Wednesday’s post – a response to some French beach resorts banning burqinis – garnered over 2,000 shares.
But when he tried to access his account the next morning, Elzir, who is also the president of the Union of Italian Islamic Communities, found it was blocked.
“It’s incomprehensible,” he was quoted by La Repubblica as saying.
“I have to send them an ID document to reactivate it. They wanted to make sure it’s my account – it’s a very strange procedure.”
His account was back online by Friday evening, and the photo is still there.
“I hope it wasn’t suspended because of a photo like this, which was shared by more than 2,000 people within a few hours, and calls for dialogue – we live in a society of law and freedom,” he added.
Elzir said that the burqini was a swimming costume which had become fashionable among Muslim women in recent years.
“In the US, American women buy them, not just Muslims. But for us it’s new, it’s only really become fashionable over the last five years.
“I’m sorry that community leaders and some politicians in France, instead of responding to the political and economic needs of their citizens, are focussing on how Muslims dress.”
Elzir could not be reached for further comment when contacted by The Local on Friday evening.
Needless to say, the picture rekindled a debate that has been raging for over a week across Europe because of France’s burqini ban.
“Does it escape you that the sisters belong to a religious order, and that is uniform? The clothing of laity is something else. The comparison with the nuns doesn’t make sense!!!!!” wrote one commenter.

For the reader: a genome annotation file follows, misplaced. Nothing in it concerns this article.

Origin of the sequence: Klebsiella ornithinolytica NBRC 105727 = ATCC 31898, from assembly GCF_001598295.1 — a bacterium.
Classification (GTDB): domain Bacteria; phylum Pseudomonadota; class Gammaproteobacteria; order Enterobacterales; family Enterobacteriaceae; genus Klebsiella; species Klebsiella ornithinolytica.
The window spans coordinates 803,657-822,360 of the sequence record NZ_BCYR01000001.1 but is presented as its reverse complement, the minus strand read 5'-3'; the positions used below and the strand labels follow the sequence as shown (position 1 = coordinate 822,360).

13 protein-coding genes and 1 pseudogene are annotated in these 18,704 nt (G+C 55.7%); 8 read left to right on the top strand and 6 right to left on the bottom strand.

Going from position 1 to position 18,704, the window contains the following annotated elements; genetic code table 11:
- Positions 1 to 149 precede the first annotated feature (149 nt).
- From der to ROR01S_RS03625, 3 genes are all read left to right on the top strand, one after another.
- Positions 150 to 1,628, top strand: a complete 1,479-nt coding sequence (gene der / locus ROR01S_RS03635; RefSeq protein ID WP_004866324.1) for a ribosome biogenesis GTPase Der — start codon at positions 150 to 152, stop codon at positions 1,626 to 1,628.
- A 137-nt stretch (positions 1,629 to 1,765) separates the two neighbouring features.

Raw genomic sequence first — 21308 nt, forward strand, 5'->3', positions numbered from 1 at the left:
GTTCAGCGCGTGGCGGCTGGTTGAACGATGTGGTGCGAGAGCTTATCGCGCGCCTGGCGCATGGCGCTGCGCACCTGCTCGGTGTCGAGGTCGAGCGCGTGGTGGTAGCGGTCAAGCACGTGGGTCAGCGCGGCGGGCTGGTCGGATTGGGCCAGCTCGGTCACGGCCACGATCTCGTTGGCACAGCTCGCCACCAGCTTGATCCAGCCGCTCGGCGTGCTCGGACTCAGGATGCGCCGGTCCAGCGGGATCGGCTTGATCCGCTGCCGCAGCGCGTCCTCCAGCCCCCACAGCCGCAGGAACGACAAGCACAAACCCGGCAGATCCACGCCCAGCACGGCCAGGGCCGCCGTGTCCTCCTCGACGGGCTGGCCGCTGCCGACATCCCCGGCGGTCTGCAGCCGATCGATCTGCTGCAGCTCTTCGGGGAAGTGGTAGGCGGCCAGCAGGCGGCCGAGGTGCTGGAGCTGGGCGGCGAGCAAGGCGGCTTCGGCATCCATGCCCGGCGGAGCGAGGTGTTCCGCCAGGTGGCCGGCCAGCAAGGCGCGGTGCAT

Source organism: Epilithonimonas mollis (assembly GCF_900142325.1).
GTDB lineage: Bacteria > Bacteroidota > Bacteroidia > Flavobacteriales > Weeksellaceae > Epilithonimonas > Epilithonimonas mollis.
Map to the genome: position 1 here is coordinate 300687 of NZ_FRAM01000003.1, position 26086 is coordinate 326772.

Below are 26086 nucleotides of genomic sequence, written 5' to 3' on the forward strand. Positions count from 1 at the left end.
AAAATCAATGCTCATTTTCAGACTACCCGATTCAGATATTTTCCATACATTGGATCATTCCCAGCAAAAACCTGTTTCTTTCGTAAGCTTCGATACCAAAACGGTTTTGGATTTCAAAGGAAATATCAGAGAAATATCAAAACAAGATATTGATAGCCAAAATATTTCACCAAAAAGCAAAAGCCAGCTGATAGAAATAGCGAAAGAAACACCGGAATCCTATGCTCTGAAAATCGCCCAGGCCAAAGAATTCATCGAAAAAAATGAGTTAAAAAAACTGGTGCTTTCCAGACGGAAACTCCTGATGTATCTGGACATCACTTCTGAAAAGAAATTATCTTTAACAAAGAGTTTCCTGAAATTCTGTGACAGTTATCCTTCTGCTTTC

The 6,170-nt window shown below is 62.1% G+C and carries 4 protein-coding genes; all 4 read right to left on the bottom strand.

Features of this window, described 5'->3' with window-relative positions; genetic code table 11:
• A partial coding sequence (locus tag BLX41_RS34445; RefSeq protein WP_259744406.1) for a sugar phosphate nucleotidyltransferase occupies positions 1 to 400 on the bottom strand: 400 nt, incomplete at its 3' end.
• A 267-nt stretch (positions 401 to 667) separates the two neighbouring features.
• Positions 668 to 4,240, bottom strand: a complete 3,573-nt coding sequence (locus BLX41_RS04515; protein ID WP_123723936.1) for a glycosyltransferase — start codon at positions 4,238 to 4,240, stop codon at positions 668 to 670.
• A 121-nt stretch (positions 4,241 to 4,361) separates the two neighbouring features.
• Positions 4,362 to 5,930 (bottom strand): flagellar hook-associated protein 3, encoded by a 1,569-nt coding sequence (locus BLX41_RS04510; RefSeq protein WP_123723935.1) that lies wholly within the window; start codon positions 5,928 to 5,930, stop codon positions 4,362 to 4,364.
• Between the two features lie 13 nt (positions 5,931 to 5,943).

Another joked: “Thank goodness we found something to talk about under our beach umbrellas this summer, otherwise we would have discussed potholes.”
On Thursday, an Austrian politician also provoked an angry reaction online after posting a photo of two nuns wearing habits and sarcastically joking they were ‘oppressed women’ wearing burqas.
Ahmet Demir, a politician in Tyrol with the Green party, took the post down and apologised if he offended anyone but defended his post.
In a second message posted on the social network he explained that he was trying to convey that “every woman should be able to wear what they want as long as they chose the clothes themselves”.
Italy’s Interior Minister Angelino Alfano said on Tuesday that Italy would not follow France by allowing burqini bans on public beaches but is planning tighter regulation of imams and mosques.
Alfano told the Corriere della Sera daily that he regarded France’s restrictions on Islamic clothing as counter-productive because of the potential backlash it could provoke.